The staff member should either dispose of that financial interest or formally recuse himself/herself from the procurement matter which might give rise to the conflict of interest, in accordance with Staff Regulation 1.2(m) and Staff Rule 1.2(q).


Staff members with a personal or professional interest in a bidder are also prohibited from any involvement in the acquisition process. Personal or professional interests include, but are not limited to, affiliations with any organization or enterprise over which the staff member, alone or together with an immediate family member (i.e., employee's spouse or domestic partner, and dependent children), exercises a controlling interest. These interests may also involve any corporation, partnership, sole proprietorship, firm, franchise, association, organization, holding company, joint-stock company, receivership, business or real estate trust, or any other nongovernmental legal entity organized for-profit, non-profit, or charitable purposes. Interest may also involve any executive position or membership on the bidder’s board regardless of compensation, or any position that includes responsibilities for a significant segment of the bidder’s operation or management of a business.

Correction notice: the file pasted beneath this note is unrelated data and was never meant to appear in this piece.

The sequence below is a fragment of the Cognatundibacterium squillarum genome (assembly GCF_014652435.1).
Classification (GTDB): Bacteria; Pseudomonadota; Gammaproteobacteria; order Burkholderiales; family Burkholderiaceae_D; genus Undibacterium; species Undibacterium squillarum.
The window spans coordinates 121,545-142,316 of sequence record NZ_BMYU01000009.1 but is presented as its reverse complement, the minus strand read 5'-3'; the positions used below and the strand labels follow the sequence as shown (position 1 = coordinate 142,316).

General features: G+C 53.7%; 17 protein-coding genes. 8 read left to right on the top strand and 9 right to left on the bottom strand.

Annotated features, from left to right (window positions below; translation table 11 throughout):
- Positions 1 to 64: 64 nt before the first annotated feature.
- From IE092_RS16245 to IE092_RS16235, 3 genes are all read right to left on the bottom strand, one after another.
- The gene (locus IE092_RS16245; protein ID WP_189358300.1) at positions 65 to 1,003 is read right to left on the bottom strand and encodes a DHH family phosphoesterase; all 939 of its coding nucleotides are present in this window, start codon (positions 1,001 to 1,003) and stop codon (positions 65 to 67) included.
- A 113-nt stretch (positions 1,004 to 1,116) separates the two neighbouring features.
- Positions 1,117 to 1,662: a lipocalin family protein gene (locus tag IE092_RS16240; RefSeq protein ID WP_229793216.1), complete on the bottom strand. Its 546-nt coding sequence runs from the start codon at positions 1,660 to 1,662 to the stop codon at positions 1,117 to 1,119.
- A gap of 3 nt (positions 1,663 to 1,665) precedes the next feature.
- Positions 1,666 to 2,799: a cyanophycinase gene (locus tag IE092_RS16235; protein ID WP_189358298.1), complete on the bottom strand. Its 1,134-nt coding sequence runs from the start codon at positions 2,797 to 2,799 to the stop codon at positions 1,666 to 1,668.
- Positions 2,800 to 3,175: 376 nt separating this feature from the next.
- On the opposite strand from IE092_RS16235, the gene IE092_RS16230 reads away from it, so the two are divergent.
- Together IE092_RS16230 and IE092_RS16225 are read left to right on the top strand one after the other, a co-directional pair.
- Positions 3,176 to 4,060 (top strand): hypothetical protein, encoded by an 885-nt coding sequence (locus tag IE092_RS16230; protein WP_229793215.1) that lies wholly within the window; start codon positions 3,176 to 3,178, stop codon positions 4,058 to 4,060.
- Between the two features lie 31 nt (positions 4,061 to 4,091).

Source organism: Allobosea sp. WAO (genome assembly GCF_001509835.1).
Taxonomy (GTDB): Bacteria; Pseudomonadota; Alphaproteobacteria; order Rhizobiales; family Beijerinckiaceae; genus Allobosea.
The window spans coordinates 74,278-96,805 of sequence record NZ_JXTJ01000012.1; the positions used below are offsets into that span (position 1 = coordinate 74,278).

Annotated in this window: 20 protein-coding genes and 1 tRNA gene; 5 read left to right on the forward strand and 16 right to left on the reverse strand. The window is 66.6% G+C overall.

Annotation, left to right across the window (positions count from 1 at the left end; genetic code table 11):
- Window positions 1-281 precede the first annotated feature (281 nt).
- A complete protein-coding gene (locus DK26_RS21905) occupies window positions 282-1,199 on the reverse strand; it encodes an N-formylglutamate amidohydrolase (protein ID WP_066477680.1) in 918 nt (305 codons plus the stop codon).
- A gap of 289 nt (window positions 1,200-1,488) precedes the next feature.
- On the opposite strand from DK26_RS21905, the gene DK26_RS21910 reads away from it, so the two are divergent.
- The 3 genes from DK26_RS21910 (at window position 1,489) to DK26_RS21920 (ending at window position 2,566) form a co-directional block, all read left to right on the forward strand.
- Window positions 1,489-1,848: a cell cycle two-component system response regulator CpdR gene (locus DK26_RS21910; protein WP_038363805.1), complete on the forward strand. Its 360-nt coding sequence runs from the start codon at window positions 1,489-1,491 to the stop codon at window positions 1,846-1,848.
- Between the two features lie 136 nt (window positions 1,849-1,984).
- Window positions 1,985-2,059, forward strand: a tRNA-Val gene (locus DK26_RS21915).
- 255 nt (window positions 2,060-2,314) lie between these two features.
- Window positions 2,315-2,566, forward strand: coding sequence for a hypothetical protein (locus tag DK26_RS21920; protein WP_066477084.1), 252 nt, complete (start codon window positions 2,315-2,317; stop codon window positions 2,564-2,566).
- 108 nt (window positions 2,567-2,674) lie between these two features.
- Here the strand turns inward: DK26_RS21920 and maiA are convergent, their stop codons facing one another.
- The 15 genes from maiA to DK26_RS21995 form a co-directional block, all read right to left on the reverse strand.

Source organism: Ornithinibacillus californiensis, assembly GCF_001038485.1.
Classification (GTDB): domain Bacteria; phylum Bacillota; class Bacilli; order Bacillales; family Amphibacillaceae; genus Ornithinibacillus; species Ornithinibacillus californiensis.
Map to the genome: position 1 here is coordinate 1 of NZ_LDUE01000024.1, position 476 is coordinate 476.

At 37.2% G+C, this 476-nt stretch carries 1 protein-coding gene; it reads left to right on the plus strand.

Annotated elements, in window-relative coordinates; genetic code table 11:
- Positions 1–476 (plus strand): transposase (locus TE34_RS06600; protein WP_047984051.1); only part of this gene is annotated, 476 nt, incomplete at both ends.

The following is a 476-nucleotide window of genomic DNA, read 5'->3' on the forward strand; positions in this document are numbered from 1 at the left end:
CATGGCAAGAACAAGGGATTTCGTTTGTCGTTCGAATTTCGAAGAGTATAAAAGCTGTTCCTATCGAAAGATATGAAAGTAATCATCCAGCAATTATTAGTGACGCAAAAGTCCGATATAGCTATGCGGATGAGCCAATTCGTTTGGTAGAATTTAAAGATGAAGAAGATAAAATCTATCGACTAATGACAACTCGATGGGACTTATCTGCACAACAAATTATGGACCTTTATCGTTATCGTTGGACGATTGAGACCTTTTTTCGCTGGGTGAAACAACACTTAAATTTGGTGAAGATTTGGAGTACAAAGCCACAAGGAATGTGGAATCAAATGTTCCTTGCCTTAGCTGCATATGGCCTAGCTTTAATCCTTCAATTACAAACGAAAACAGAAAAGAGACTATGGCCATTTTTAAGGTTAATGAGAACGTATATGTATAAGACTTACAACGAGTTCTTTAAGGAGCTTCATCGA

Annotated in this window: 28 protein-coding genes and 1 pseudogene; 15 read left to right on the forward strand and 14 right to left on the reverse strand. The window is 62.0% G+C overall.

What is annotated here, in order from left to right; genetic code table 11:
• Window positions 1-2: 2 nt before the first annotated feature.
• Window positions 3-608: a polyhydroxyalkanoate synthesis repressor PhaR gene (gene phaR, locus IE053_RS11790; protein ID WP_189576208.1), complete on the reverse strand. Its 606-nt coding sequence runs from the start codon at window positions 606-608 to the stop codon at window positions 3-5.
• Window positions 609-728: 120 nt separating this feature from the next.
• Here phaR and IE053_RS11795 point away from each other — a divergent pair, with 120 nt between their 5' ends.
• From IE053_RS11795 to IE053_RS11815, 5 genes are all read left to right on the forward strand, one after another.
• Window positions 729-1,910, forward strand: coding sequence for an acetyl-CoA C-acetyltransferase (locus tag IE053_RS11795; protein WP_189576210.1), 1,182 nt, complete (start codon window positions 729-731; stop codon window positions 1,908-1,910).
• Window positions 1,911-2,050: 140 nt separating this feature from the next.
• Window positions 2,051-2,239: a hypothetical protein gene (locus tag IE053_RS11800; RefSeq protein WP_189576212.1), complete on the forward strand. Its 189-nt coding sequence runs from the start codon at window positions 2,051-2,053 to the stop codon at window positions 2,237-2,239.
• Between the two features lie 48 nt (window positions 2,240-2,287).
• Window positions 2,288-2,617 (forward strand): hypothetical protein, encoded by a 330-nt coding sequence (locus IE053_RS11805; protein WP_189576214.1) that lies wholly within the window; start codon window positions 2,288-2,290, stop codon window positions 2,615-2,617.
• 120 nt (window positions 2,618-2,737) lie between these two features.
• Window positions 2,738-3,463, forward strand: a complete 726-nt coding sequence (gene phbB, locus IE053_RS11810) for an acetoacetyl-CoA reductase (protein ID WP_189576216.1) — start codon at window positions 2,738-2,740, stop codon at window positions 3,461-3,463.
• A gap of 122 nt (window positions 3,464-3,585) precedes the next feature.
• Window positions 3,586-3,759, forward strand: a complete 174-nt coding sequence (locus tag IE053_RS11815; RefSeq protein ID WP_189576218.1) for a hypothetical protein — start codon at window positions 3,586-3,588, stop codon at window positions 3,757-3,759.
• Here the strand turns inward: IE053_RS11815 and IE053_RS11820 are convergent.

Staff members involved in the acquisition process should promptly notify the Head of Office of any case where a conflict of interest may arise. They may also seek confidential advice from the Ethics Office. The Head of Office must review the facts and determine whether the staff member may perform any functions related to the solicitation. When in doubt, heads of office are advised to consult with the Ethics Office on any case where a conflict of interest may arise. To prevent a conflict of interest, vendors, contractors, and consultants are prohibited from bidding for procurement contracts if they, or their affiliates, provided consulting services for the preparation and implementation of a project.